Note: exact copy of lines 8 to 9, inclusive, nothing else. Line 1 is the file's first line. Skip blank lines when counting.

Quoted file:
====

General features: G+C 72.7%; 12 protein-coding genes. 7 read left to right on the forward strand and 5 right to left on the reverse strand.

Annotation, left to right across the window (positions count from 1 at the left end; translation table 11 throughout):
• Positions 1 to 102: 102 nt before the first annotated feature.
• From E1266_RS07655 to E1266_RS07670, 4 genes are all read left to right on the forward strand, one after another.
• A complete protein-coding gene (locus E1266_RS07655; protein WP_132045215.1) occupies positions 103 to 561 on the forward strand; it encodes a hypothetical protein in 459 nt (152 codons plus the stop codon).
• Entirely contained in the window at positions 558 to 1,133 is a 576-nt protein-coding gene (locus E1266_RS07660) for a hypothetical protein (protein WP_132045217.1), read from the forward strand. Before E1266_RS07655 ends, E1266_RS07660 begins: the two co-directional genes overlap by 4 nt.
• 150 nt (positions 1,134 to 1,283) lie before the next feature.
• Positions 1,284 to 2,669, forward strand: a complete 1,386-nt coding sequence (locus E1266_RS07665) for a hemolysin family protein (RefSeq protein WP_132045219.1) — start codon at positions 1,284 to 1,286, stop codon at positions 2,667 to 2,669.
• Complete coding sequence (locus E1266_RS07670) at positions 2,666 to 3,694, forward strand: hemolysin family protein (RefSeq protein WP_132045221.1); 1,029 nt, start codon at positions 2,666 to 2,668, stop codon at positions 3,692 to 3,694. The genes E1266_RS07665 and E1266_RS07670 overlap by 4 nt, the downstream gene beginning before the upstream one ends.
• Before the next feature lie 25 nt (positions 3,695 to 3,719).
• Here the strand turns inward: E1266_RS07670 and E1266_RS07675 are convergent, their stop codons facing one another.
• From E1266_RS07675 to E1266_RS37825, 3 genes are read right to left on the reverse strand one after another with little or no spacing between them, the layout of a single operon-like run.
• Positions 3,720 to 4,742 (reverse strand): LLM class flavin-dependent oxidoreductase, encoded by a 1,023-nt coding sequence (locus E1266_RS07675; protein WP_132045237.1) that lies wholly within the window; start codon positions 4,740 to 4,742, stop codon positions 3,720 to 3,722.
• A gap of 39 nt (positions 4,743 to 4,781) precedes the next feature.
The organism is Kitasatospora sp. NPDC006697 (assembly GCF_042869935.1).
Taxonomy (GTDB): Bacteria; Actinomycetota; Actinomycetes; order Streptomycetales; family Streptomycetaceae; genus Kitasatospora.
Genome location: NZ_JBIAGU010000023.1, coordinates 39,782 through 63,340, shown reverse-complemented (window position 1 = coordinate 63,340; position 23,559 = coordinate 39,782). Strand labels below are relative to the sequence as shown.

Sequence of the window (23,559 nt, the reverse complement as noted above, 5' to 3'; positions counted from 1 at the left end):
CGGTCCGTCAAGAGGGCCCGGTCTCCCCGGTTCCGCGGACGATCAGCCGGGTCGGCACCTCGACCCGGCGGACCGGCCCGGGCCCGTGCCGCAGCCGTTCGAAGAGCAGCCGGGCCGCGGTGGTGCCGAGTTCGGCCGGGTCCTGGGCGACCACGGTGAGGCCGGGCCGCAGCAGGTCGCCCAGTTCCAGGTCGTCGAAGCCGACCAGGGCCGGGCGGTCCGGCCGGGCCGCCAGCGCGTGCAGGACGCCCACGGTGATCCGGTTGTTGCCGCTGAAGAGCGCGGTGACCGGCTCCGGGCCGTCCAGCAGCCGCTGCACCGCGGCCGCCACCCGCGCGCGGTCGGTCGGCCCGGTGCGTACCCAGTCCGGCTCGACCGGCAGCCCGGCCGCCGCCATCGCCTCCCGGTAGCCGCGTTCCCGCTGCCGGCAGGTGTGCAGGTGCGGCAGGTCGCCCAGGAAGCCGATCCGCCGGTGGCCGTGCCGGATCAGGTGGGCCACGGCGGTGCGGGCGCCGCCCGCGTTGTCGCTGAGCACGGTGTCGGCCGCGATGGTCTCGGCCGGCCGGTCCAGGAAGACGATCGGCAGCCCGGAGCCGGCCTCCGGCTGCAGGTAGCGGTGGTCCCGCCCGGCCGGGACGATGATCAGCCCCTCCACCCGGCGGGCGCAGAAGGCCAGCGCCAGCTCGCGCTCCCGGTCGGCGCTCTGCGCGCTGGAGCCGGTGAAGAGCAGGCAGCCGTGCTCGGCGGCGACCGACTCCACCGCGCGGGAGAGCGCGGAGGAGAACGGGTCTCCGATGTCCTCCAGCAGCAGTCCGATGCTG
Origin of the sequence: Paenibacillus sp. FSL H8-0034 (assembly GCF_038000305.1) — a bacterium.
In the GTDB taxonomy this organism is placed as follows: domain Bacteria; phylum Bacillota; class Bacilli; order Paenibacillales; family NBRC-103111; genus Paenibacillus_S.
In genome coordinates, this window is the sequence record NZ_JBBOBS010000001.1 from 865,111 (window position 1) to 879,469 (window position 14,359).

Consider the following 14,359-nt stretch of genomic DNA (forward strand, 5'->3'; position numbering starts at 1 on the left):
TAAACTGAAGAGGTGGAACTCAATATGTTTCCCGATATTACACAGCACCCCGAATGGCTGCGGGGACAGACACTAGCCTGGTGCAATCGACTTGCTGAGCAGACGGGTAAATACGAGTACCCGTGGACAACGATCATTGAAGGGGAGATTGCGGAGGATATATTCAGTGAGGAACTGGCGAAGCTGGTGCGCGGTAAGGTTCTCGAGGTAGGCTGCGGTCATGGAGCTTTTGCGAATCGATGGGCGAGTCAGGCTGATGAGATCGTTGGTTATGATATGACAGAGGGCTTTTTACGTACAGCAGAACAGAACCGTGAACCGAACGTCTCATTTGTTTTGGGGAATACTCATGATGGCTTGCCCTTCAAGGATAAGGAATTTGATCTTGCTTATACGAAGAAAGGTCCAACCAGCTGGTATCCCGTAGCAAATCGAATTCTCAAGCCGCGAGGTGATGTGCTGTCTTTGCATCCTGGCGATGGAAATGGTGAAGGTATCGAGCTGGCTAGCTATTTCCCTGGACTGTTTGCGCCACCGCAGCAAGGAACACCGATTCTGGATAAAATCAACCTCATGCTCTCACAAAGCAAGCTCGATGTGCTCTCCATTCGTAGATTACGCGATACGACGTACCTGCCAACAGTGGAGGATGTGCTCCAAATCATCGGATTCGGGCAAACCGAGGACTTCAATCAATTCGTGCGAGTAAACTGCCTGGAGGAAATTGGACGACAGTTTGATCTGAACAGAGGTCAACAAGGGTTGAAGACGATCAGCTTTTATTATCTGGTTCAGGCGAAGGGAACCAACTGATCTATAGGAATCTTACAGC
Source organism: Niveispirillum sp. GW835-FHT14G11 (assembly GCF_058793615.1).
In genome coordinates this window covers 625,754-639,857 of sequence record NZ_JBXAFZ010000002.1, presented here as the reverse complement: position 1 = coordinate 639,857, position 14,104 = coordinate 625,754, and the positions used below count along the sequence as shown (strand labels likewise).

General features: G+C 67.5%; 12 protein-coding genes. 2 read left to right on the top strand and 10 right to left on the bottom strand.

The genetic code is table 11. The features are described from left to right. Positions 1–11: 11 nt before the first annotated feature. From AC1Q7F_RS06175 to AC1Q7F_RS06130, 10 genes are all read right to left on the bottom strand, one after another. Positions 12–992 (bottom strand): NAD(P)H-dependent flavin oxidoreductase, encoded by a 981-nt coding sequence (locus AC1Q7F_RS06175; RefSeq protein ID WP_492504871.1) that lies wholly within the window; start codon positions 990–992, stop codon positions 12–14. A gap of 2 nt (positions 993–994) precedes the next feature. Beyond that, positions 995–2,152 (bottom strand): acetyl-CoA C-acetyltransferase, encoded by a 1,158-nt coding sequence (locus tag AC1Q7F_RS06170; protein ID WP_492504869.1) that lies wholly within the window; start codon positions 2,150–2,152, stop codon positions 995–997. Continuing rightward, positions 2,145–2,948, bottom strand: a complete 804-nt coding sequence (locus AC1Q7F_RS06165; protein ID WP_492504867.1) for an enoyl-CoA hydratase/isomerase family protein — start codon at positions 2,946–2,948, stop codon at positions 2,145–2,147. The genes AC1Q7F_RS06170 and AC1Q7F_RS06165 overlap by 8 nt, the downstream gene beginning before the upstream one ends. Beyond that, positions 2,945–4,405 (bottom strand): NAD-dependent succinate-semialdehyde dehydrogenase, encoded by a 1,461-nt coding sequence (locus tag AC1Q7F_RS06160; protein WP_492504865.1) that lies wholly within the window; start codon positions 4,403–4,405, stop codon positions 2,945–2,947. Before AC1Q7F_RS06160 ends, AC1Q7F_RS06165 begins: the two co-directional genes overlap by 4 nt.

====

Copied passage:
• Positions 1,284 to 2,669, forward strand: a complete 1,386-nt coding sequence (locus E1266_RS07665) for a hemolysin family protein (RefSeq protein WP_132045219.1) — start codon at positions 1,284 to 1,286, stop codon at positions 2,667 to 2,669.
• Complete coding sequence (locus E1266_RS07670) at positions 2,666 to 3,694, forward strand: hemolysin family protein (RefSeq protein WP_132045221.1); 1,029 nt, start codon at positions 2,666 to 2,668, stop codon at positions 3,692 to 3,694. The genes E1266_RS07665 and E1266_RS07670 overlap by 4 nt, the downstream gene beginning before the upstream one ends.